8. Record your covenant once you have completed the ADU build. To make your ADU completely legal record with either the Bureau of Conveyances or the Land Court of the State of Hawaii. This recording also ensures that the ADU cannot be sold separately or that the lot cannot be divided into two separate properties. The ADU is legal as an accessory building to the main building on the property.

How do ADUs help with affordable housing in Hawaii?

Accessory dwelling units or ADUs play an innovative role in offering more housing in Hawaii at a reasonable price and in offsetting the cost of the main dwelling unit. Land in the islands of Hawaii is limited, with the state having a housing shortage, especially in the city of Honolulu. In a report from the state that measured housing demand in Hawaii from 2015 to 2025, it was estimated that around 65,000 more housing units were needed between 2015 and 2025. In addition to limited housing, the cost of living in Hawaii is higher than most places in the U.S. ADUs offer one option to help make living in paradise possible.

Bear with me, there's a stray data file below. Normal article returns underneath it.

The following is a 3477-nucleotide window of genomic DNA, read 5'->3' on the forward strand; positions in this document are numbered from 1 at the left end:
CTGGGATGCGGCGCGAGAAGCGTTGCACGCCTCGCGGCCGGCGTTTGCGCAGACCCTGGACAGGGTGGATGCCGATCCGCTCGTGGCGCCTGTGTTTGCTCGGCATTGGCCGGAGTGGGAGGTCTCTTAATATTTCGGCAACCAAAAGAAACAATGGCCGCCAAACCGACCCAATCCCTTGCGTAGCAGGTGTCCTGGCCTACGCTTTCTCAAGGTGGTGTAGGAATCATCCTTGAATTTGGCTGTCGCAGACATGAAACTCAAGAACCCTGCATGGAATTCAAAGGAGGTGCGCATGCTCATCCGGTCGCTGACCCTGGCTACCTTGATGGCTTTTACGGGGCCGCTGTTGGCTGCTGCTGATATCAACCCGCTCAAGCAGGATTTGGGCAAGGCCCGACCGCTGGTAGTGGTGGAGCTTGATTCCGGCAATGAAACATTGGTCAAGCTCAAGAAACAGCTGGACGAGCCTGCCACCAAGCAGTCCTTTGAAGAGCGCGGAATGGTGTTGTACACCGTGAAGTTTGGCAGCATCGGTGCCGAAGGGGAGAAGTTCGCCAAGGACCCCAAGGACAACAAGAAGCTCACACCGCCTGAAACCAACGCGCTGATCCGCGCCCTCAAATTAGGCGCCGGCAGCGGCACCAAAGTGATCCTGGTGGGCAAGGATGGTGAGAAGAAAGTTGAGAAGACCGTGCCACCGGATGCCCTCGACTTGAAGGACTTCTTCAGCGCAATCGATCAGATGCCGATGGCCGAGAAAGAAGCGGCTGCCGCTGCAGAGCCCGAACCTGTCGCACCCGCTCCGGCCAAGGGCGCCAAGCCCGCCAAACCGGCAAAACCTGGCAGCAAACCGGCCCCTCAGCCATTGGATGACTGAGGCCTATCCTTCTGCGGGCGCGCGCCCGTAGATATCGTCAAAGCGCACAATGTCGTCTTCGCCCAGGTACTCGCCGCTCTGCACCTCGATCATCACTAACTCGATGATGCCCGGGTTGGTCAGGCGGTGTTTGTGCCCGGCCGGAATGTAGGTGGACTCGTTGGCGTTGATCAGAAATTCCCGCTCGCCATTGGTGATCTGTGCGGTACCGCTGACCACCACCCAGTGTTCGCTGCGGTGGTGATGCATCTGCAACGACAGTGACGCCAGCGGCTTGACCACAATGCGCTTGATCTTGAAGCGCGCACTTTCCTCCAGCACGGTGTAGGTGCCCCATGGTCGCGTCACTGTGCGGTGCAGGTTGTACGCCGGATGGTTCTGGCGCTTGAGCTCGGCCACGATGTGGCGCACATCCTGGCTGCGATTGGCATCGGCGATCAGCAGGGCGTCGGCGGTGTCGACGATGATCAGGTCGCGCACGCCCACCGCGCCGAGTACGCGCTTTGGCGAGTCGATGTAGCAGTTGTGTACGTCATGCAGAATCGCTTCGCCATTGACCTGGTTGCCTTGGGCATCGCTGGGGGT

ADUs offer one option to help make living in paradise possible, as they often offer further rental inventory for renters or additional income to homeowners. Furthermore, ADUs typically have lower rents than rental units in condominium buildings, and the state of Hawaii hopes they can continue to play a greater role in addressing Hawaii’s housing shortage.

Where can I find more information about building an ADU in Hawaii?

ADUs in Hawaii is a fairly new option for landowners and they create an enticing option for additional rental income. For more information, contact a trusted contractor in Hawaii or the Honolulu Department of Planning and Permitting.